For the second year in a row, the ninth grade history classes kicked off the school year with a unit well-suited to the start of their high school experience: identity. Requiring no prior history knowledge, the unit allows all students to begin in the same place, regardless of their academic background, and helps them discover how group and individual identity shape people’s perspectives and actions, and how those perspectives and actions influence both events and their treatment in historical writing.

In addition, the unit introduces tools and techniques crucial to the School’s rigorous approach to critical thinking. Students learn to participate in analytical roundtable discussions; apply technical vocabulary and conceptual frameworks in their own discussions; and how to deepen their understanding of themselves, one another, and their new School community through critical reflection. This latter piece has been shown to provide an especially important performance advantage, as teachers observe that students are more likely to take intellectual risks when they know their teachers and peers and, in turn, feel respected by them. 

Mr. Elmore, Dr. Jacobs, and Mr. O’Donnell began the unit by inviting students to explore the meaning of identity via class discussions and reading assignments, including “The Danger of a Single Story” by Chimamanda Adichie. After using this text to gain a better understanding of identity and the scholarly language required to discuss it substantively, students create podcasts based on interviews they conduct with people in their lives.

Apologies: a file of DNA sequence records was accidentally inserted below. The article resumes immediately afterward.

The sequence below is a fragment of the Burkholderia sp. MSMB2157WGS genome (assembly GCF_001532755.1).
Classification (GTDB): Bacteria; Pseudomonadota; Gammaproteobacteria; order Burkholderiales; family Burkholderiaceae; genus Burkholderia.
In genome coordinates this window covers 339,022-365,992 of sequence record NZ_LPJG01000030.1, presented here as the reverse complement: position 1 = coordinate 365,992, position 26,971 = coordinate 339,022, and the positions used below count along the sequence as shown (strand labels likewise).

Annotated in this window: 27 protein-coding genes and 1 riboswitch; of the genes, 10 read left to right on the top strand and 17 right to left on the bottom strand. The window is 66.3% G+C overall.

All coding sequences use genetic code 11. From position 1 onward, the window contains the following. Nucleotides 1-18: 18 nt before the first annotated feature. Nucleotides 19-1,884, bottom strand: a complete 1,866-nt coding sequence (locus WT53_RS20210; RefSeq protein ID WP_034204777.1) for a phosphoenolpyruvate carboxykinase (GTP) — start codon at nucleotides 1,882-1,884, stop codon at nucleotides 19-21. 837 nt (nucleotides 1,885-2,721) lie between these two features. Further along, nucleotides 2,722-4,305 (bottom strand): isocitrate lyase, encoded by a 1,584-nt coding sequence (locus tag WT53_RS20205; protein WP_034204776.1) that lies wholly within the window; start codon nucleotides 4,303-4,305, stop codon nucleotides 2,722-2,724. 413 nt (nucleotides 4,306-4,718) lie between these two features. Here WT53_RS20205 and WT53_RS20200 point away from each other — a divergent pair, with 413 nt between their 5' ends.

In groups of three or four, students design questions to help them learn more about people already known to them. Then, each student in the group interviews three people. Together, the group learns how to analyze their collected interviews, looking for both commonalities and differences, and then engage in a roundtable discussion about their findings. Finally, each group records its own podcast—and then everyone listens to the other groups’ podcasts. 

Maya Chavez ’24 explains, “I really appreciated the point that to be compassionate to others, you have to learn more about their experiences. It made me reflect on whether or not I have been open to hearing others’ stories, and eager to learn from others’ experiences so that I can be there for them, as well as be a better person.”
  
Dr. Jacobs, the head of the history department, values the exercise for the way it creates a sense of community by connecting students using the language of identity. “That’s been especially important this year,” she observes, “for a ninth-grade class that—owing to remote instruction—hasn’t yet had a chance to experience normal bonding through the School’s traditional orientation activities.” Through this project, she explains, “They got to know peers across different course sections, and offer them thoughtful feedback and praise.” She adds that when the podcasts were shared with students’ families during Parents’ Weekend, some asked which teacher wrote the students’ questions for them. “It was so cool that I could reply: ‘Nope…those smart questions were developed by YOUR kids!’”